● GeoChip analysis revealed significant shifts in microbial community structure that could account for changes that lead them to corrode pipes and other industrial components.
● Analysis of microbial communities associated with healthy and yellow band-diseased coral, Montastraea faveolata, suggests that genes encoding cellulose degradation and nitrification pathways may provide competitive advantages to coral pathogens.
GeoChip is a powerful, high-throughout metagenomic tool for analyzing microbial community functional structure, metabolic potential, and diversity, and for linking microbial community structure to ecosystem functioning. Significant advances in microarray-based detection are making it possible to use functional gene arrays to analyze environmental samples with sufficient specificity, sensitivity, and quantitative accuracy. One bottleneck is in processing the enormous amount of data generated by GeoChip hybridizations. Synthesizing and interpreting the hybridization data within a biological context is even more difficult. Thus, novel mathematical and bioinformatic tools are urgently needed to speed data processing, data mining, and visualization.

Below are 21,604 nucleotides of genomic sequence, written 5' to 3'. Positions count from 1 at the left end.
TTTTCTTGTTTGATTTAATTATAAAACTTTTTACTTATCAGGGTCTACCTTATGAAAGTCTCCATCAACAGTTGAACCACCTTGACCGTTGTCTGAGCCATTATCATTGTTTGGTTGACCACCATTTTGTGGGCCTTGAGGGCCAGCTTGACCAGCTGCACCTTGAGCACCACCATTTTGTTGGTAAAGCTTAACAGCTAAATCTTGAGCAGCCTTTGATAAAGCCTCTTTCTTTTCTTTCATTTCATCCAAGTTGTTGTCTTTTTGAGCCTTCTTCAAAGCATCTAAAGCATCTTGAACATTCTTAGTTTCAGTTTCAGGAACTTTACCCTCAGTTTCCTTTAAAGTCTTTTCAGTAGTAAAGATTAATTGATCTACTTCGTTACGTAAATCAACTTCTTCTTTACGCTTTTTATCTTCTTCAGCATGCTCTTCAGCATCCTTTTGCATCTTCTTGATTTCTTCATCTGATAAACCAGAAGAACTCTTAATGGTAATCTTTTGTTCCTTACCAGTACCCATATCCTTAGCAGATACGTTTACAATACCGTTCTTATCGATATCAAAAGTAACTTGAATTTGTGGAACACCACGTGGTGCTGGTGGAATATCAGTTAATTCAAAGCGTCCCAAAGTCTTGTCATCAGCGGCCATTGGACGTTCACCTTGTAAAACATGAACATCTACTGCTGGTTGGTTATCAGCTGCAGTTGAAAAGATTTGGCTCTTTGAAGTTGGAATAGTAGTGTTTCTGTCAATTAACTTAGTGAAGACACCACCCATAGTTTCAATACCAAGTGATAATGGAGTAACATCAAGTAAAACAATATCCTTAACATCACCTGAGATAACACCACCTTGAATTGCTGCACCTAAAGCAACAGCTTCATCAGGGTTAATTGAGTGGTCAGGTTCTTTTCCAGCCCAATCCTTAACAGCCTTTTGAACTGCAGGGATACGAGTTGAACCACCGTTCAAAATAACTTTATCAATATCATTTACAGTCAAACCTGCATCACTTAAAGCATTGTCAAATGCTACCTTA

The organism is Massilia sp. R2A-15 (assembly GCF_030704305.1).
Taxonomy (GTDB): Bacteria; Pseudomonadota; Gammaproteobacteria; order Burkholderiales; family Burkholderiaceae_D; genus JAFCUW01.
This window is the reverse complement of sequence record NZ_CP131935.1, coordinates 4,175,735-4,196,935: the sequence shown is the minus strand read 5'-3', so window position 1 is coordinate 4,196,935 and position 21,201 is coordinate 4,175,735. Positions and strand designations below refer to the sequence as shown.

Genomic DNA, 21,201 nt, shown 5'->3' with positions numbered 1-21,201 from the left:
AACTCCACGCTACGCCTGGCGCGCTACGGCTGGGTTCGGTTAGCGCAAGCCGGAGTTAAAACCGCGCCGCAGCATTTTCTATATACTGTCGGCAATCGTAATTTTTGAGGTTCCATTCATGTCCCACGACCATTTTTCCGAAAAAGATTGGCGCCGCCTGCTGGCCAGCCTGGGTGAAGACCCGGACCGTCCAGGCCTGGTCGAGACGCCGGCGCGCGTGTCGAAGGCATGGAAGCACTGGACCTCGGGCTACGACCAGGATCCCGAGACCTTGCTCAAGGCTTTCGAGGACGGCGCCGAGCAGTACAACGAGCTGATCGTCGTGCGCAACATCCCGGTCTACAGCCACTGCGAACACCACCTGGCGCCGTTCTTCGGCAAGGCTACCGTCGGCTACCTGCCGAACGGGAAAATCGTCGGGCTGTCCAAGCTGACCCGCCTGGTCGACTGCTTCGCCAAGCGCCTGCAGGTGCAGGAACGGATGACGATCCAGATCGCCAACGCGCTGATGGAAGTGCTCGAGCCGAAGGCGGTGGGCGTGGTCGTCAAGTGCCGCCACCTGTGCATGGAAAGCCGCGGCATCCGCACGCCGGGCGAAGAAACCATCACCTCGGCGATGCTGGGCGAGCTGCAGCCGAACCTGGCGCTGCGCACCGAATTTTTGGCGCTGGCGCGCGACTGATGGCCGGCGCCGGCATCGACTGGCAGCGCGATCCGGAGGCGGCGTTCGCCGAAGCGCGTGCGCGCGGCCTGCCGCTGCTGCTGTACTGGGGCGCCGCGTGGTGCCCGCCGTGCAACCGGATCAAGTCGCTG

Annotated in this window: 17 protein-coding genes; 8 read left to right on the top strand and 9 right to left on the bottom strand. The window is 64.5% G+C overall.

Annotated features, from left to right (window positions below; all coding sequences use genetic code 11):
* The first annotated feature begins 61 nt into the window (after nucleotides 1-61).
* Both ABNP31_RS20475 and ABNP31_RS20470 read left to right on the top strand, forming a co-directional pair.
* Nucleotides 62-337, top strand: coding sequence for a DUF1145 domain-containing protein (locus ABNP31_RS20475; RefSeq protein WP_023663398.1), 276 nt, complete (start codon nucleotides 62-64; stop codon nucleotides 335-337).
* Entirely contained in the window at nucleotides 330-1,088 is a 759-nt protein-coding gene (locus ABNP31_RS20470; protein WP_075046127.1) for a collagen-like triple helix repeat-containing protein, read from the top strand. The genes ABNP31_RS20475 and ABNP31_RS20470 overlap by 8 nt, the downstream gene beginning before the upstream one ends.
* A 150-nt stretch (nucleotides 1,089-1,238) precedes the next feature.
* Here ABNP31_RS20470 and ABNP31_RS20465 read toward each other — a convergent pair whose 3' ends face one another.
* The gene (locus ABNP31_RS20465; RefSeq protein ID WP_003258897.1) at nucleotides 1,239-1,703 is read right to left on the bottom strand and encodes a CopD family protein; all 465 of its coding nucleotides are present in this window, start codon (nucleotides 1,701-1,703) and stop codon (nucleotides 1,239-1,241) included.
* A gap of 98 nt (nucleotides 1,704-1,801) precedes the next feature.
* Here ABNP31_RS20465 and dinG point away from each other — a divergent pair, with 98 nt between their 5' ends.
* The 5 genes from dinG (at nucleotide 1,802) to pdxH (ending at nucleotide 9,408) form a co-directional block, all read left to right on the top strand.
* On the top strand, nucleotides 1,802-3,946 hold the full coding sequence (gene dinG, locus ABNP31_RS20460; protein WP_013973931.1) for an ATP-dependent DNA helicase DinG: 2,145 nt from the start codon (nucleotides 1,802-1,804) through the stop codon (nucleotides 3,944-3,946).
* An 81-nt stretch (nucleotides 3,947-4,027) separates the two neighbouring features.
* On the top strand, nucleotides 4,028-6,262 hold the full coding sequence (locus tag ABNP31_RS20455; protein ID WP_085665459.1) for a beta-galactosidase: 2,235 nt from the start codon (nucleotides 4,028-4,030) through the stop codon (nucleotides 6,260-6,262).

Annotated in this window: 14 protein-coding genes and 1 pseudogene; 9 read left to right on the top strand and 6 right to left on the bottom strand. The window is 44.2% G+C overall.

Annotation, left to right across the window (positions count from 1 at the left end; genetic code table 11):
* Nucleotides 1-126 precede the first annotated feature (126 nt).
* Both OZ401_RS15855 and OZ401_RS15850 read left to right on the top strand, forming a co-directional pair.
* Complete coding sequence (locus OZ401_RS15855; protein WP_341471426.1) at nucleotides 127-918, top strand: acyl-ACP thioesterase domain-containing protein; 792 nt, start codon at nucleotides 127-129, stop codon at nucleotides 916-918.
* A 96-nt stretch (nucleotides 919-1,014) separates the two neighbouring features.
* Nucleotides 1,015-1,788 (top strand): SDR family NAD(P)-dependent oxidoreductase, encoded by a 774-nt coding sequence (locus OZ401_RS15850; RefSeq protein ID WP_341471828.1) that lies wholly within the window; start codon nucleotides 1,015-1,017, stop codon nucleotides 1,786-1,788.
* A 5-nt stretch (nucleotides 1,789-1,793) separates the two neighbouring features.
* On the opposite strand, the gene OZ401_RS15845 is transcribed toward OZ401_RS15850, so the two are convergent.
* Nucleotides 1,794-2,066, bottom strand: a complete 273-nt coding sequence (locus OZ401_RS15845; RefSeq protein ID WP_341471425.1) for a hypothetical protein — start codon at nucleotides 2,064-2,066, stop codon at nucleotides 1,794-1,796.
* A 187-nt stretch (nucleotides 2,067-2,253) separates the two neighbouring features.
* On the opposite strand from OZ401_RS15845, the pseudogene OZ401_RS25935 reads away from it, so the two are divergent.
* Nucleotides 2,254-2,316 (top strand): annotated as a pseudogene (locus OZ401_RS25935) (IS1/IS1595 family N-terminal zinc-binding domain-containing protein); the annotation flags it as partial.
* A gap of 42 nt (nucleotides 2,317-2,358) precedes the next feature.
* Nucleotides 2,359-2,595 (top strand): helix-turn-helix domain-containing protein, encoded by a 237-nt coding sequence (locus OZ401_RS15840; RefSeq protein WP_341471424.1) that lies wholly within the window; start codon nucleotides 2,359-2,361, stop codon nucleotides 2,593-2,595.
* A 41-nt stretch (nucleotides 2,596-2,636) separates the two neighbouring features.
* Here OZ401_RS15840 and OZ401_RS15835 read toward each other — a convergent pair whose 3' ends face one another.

GeoChip is only a tool, and as such it should be integrated with studies focused on clear and addressable ecological and environmental questions and hypotheses. A new era of quantitative predictive microbial ecology is coming.
Preparation of this manuscript was supported by The United States Department of Energy under the Genomics: GTL program through the Virtual Institute of Microbial Stress and Survival (VIMSS; http://vimss.lbl.gov), and Environmental Remediation Science Program, as well as by the Oklahoma Center for the Advancement of Science and Technology under Oklahoma Applied Research Support Program.